Taproot Theatre will present The Whipping Man, opening on March 29.
Can loyalty and freedom coexist? A Jewish Confederate soldier and two of his former slaves are left to observe Passover together in the wake of the Civil War, prompting the challenging examination and reconciliation of the past while revealing the fear and uncertainty of venturing into a new future. Producing Artistic Director, Scott Nolte directs the Regional Premiere of The Whipping Man, which opens March 29 and runs through April 27, with previews on March 27 and 28.
The Whipping Man premiered off-Broadway in 2011 at Manhattan Theatre Club, for which playwright Matthew Lopez was awarded the John Gassner Playwriting Award from the Outer Critics Circle. Having rapidly gained in popularity, The Whipping Man is currently being widely produced throughout the country.
Matthew Lopez has been described as a, "foxhole Episcopalian from the Florida Panhandle, the son of a Puerto Rican father and a Polish-Russian mother," so it may seem peculiar that he write a play about a Jewish Confederate soldier and his former slaves, also raised Jews, celebrating Passover in the wake of the Civil War. Mr. Lopez said in an interview that, "We as Americans have to take responsibility for our past, even if most of us in the country today are not descendants of slaveholders." The important question he wanted to look at is universal: What do we do now?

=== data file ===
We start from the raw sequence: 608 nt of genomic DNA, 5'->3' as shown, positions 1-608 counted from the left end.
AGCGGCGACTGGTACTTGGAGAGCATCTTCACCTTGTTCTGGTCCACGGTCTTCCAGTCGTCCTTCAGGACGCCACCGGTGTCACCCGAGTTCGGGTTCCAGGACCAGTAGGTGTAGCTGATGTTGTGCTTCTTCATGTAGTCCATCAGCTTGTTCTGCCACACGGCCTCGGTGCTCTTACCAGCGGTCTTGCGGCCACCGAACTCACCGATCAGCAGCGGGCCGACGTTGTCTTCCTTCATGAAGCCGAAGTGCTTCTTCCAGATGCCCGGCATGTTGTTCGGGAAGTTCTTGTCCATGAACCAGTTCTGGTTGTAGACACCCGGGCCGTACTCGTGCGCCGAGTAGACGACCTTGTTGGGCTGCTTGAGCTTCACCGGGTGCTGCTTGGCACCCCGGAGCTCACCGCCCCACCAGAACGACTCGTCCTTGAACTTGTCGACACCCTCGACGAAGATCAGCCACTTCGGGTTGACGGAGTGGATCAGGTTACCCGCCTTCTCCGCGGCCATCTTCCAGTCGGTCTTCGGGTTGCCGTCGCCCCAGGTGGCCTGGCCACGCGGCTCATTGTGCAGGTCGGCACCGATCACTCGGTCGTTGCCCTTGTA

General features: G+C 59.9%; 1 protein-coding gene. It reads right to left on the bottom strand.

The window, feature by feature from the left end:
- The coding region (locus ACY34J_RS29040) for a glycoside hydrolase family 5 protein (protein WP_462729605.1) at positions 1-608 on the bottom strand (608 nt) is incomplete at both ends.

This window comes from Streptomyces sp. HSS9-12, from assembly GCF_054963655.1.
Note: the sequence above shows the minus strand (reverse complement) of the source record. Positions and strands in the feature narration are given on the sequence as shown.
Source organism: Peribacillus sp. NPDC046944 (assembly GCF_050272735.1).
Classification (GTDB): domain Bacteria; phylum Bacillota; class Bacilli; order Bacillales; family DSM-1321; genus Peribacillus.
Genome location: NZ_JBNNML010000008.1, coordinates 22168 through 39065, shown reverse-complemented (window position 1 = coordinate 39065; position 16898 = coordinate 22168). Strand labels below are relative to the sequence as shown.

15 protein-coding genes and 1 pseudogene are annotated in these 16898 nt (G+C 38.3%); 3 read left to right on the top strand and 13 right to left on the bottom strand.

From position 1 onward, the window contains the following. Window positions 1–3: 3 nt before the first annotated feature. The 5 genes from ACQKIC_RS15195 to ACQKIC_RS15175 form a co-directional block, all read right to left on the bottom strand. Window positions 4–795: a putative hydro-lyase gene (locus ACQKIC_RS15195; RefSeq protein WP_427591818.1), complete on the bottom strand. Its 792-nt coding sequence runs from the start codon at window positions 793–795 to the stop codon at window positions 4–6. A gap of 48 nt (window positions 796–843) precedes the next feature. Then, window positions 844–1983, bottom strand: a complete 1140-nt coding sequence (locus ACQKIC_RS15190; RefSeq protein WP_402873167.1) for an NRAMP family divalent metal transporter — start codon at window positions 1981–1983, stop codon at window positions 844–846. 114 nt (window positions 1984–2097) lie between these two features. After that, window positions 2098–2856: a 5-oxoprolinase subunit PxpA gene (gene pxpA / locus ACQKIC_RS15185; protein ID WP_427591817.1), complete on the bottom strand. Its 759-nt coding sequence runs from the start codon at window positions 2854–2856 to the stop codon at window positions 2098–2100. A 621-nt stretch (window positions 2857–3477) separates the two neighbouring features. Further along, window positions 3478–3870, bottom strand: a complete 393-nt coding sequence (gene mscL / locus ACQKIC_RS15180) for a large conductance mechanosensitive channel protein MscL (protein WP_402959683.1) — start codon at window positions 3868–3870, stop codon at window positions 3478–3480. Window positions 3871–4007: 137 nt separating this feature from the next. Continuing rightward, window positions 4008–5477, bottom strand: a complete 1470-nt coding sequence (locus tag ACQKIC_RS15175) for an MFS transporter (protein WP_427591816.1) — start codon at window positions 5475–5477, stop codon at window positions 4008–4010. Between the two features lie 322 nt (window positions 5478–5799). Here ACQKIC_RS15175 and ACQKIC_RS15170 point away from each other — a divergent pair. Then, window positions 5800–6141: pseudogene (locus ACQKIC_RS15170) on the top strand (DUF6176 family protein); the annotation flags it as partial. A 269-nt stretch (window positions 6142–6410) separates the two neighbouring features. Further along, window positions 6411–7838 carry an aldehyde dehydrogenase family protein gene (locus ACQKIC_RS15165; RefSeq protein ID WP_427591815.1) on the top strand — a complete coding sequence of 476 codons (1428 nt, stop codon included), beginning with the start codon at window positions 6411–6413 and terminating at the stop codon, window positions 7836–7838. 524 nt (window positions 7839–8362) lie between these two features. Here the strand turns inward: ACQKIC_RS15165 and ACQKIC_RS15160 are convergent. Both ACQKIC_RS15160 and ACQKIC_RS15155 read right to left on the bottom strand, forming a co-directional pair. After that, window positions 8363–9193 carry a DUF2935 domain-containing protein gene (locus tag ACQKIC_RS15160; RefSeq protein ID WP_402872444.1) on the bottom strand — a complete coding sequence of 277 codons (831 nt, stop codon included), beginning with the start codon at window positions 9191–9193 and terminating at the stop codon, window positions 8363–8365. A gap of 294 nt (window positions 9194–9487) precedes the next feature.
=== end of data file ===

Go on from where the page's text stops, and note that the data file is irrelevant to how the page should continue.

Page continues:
Amidst the stark reality of war, the setting of The Whipping Man is historic, but the questions have never been more current. Taproot Theatre is excited to share stories like this that challenge the reexamination our nation's past in order to truly understand our nation's present and is partnering with the John Perkins Center for Reconciliation at Seattle Pacific University and the Anti-Defamation League in effort to aid in the discussion of these important issues.
Taproot Theatre's Regional Premiere of The Whipping Man is directed by Producing Artistic Director, Scott Nolte and features Seattle's veteran actor, William Hall, Jr., as well as Ryan Childers and Tyler Trerise. The production team includes scenic and sound designer Mark Lund, costume designer Sarah Burch Gordon and lighting designer Andrew Duff. Claire Branch serves as stage manager, Ellory Hartnett as dialect coach and Sonja Lowe as dramaturg.
Note: This play is set within the reality of wartime suffering. It contains profane language and vivid descriptions of war and slavery. Recommended for ages 16+.